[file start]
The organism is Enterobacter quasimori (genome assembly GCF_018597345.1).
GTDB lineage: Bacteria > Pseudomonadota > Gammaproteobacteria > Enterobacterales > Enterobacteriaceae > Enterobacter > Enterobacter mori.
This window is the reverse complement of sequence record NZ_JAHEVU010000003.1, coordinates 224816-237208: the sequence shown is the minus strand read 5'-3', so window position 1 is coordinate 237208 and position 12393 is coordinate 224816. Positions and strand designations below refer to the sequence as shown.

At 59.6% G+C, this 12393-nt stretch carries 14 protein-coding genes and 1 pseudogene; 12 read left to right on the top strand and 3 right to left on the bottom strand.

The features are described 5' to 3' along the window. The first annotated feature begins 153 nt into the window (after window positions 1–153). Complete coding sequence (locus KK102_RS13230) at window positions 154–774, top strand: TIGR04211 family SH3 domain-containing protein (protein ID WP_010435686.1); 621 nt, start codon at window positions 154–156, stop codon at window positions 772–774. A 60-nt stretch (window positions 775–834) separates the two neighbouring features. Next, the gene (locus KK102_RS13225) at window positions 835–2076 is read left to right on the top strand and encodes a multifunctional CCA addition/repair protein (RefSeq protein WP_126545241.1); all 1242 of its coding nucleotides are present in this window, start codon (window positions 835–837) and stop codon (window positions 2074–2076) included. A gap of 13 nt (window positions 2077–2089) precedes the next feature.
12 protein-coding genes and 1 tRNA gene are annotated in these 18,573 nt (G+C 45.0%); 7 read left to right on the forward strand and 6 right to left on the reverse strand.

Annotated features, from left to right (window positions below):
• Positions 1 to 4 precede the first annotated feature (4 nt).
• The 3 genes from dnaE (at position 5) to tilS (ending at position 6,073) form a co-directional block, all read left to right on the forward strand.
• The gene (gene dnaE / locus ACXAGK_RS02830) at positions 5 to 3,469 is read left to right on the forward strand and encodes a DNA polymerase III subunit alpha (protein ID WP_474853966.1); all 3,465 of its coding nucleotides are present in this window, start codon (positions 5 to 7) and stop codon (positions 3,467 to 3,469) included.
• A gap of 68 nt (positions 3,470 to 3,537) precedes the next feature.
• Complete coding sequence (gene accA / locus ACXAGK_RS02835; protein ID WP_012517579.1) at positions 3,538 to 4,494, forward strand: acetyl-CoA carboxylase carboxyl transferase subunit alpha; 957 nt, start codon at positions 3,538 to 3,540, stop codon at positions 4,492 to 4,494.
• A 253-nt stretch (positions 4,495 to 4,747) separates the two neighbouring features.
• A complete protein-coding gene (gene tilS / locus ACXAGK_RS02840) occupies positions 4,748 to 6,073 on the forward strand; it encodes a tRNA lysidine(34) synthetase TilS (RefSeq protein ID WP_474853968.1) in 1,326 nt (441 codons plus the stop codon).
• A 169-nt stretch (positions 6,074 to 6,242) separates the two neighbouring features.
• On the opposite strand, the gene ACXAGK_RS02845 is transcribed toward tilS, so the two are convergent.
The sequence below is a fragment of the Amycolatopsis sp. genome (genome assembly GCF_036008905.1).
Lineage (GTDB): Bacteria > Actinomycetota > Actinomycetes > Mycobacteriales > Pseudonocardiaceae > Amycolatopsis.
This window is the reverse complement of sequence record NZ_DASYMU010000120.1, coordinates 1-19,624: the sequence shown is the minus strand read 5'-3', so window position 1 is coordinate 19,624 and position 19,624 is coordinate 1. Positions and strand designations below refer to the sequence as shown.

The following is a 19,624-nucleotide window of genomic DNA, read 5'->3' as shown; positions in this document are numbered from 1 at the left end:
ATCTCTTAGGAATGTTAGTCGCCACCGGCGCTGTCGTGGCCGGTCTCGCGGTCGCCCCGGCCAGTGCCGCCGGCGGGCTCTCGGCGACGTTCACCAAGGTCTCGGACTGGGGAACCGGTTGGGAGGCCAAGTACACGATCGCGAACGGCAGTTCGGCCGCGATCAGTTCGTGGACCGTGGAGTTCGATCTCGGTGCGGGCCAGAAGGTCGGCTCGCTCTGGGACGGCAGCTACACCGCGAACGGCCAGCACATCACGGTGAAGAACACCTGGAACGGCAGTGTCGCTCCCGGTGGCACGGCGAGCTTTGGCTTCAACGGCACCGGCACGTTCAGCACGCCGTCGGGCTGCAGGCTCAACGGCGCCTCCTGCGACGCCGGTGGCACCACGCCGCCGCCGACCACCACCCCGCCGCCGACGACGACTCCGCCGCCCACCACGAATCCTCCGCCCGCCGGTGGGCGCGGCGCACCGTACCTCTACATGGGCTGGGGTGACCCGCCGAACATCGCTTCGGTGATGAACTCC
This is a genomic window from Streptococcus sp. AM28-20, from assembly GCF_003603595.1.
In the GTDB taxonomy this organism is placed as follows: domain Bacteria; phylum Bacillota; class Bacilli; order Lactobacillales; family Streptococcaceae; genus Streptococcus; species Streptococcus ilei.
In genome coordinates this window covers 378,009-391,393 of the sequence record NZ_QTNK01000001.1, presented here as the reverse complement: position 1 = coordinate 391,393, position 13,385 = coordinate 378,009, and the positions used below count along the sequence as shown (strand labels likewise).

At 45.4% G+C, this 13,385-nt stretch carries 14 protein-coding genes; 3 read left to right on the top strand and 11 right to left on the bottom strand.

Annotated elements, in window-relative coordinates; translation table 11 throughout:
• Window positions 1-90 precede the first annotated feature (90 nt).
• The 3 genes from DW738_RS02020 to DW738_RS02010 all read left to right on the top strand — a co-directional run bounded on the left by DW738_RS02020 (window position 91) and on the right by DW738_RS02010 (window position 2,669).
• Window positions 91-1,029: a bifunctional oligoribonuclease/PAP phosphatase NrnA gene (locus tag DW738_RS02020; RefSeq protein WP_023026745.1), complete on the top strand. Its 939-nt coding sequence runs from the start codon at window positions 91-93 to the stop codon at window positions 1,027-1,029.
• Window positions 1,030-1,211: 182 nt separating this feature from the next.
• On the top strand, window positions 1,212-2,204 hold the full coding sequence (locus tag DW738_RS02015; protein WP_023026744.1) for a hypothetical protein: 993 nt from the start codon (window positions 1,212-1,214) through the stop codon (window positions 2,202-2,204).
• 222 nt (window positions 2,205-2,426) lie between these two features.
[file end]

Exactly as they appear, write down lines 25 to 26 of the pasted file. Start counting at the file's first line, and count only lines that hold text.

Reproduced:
At 45.4% G+C, this 13,385-nt stretch carries 14 protein-coding genes; 3 read left to right on the top strand and 11 right to left on the bottom strand.

Annotated elements, in window-relative coordinates; translation table 11 throughout: